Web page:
Earmarks rose in dollar amount from $12.5 billion in 1996 to $29 billion in 2006, Mr. Grumet said, and the number skyrocketed from 1,000 to 14,000. But even at their height, they comprised only about 1 percent of total federal spending.
Earmark defenders say much of that went to projects that were undeniably beneficial.
Professors Scott A. Frisch and Sean Q. Kelly wrote “The Politics of Pork,” a book cataloging what they ranked as some of the best earmarks. In one case, they said earmarks had saved troops’ lives in Iraq, tracing mine-resistant ambush protected vehicles back to an earmark in a 2005 spending bill.
The professors said the Pentagon had doubts about the MRAP but was forced to green-light the program because of an earmark. Once defense officials realized their value, the vehicles protecting soldiers from improvised explosive devices began drawing billions of dollars in approved funding.
The same is true of the Predator drone, which the Pentagon didn’t initially want but came to rely on as its principal weapon in the war on terror.
Most of the debate on Capitol Hill today concerns how earmarks get into bills in the first place. History suggests, however, that the way earmark money is spent deserves more scrutiny.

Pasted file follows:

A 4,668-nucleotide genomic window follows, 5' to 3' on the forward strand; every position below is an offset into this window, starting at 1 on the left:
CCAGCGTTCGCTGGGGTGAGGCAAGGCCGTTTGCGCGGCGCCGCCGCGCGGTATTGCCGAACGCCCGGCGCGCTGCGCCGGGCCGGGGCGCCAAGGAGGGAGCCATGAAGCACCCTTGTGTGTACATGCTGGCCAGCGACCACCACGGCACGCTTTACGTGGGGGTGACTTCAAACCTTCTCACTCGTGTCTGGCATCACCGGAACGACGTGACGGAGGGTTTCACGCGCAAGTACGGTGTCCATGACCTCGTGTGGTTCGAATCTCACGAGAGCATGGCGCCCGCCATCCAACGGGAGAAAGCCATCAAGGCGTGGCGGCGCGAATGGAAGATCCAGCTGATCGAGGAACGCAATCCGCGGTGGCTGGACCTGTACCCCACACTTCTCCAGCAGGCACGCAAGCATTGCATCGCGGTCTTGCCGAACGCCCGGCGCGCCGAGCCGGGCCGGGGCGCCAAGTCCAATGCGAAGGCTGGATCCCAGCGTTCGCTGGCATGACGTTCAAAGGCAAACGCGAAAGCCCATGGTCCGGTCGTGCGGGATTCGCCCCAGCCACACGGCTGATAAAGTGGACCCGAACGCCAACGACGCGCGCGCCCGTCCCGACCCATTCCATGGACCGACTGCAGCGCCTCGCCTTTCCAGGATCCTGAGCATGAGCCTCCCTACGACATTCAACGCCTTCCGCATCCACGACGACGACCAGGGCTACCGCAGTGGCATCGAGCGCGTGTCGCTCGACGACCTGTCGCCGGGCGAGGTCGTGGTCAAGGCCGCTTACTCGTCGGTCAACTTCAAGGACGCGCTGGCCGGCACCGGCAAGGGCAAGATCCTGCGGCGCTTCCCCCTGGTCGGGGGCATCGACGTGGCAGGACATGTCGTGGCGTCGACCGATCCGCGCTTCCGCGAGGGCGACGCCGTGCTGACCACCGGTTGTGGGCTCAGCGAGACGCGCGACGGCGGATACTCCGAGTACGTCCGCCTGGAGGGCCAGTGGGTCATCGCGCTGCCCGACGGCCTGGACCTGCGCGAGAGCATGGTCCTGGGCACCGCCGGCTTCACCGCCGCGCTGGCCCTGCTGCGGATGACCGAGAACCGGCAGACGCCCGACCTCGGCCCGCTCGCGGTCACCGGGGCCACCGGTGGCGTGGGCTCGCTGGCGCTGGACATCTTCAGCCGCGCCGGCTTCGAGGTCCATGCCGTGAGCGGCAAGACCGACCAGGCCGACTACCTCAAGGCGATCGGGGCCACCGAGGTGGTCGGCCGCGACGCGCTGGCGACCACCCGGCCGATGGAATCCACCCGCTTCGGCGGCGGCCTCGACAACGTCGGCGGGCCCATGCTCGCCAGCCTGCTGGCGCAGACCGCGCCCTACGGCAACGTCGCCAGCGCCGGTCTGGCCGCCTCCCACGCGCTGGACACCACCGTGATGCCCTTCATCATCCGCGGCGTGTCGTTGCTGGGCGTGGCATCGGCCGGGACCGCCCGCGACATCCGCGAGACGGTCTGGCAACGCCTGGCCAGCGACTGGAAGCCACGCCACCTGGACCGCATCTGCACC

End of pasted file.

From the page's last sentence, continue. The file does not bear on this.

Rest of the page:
For example, a 2007 inspector general’s report looked at earmarks within the Environmental Protection Agency and concluded that while most were well-managed and contributed to the agency’s mission, some were not.
One EPA earmark that seemed particularly dubious was $365,000 that paid for high school students to take trips between Philadelphia and the U.S. Virgin Islands, including stops at shopping malls and an amusement park. Another earmark paid for a university to study noise levels from parked trains.
Then there was the 2010 spending bill in which the Jamestown library’s request was not the only one to get noticed. Another $200,000 went to study Irish immigrants in New York City, an earmark tied to Anthony Gallagher, 72, who died in his Sunnyside, Queens, apartment in December 2008 only to have his corpse remain undetected for a week.